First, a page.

But then again life is full of strange events, things that sometimes build a person's destiny by pure coincidence. Remember how Director Lee Joon-Ik got in the business by chance, when his wife got pregnant and he had to drop out of Sejong University? Something quite similar happened to Jung, which might just be one of the reasons why the two have become such good working partners. It was 1997 and Jung's wife got pregnant, and with very little money at home (not enough to cover hospital costs, for instance) he had to make a quick decision: what's the quickest way to make decent money? Acting. Making little money in theater, Jung found the hard way how the industry was changing for the worse, at least in financial terms, but he also rediscovered his passion for acting. He found himself on the receiving end of Lady Luck's hand when he was cast in what was the role of his life back then: 약속 (A Promise), one of the biggest hits of 1998, starring Jeon Do-Yeon and Park Shin-Yang.
How did he get the call? Jung was at home playing Baduk with his brother-in-law, when his 삐삐 (Beeper) started ringing. It was one of those strange situations when you can barely hear what the person on the other hand is saying, and since we were still far from the era of super Cam phones with every gadget in the book except something making you coffee, he could just sit there and listen. It was some film company, offering him a role in one of their films. He thought to himself this would just be another of those small roles, selling eggs on the street or playing the guy who gets killed after three scenes. But it turned out to be something he never expected. Playing lead Park Shin-Yang's loyal right hand man in the film, Jung ended up winning Best Supporting Actor at both the Blue Dragon and Grand Bell Awards that year. So much for selling eggs on the street...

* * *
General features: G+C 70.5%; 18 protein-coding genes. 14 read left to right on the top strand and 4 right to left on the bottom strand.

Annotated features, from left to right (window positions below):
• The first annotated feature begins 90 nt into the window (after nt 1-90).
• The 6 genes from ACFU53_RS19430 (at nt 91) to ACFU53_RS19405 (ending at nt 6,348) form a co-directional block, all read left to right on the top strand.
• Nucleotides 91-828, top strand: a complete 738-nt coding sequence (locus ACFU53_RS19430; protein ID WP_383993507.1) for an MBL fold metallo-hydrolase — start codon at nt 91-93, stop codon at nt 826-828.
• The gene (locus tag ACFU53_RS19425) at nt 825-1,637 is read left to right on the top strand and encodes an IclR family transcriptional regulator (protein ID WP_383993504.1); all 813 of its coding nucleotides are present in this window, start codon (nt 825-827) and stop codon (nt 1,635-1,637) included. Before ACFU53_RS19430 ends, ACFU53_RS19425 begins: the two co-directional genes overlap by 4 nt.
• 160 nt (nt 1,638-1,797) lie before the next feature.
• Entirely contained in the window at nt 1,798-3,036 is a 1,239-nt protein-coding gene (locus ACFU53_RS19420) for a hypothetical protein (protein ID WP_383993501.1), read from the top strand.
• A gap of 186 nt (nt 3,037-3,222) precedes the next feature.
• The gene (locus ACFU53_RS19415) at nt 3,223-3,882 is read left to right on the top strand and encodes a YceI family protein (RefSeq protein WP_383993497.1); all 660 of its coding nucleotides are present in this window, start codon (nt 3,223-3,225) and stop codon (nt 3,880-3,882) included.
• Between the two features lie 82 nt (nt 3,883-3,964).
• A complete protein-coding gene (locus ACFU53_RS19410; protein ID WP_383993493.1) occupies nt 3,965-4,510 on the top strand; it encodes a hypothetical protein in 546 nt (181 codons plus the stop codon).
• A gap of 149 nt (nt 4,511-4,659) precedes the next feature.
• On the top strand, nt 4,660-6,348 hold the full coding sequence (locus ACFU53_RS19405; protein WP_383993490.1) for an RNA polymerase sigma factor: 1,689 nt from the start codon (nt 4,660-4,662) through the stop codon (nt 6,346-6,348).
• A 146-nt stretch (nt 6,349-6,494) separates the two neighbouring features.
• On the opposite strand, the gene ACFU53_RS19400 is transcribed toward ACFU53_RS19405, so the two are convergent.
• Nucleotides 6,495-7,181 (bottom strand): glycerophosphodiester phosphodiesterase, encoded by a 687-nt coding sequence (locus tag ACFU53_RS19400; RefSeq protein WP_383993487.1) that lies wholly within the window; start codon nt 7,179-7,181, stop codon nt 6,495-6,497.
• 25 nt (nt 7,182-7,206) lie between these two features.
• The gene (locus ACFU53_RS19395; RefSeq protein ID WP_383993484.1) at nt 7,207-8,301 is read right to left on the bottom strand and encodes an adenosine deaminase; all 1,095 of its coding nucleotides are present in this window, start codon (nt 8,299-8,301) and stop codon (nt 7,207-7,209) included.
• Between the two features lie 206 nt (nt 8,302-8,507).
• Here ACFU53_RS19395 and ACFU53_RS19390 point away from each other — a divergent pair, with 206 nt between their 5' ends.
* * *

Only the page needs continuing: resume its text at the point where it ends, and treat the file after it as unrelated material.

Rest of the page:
From that moment, Jung built his career with interesting roles, even if his choice of films wasn't always the best. He got his first lead in the remake 링 (The Ring Virus) next to Shin Eun-Kyung, and also an important role in the Wuxia 비천무 (Bichunmoo). After starring in the little know black comedy 교도소 월드컵 (Prison World Cup), Jung found in another man of theater his chance to make an impact with the public. It was Jang Jin with 킬러들의 수다 (Guns & Talks), where he played an interesting prosecutor, far removed from the usual good and bad dichotomies of the genre. Then came the beginning of his long story with Director Lee Joon-Ik, playing a monk in Hi, Dharma. The role was one of the highlights of Jung's career, and brought the actor closer to then Producer Lee, who even cast him in his return to the directing chair, Once Upon a Time in the Battlefield.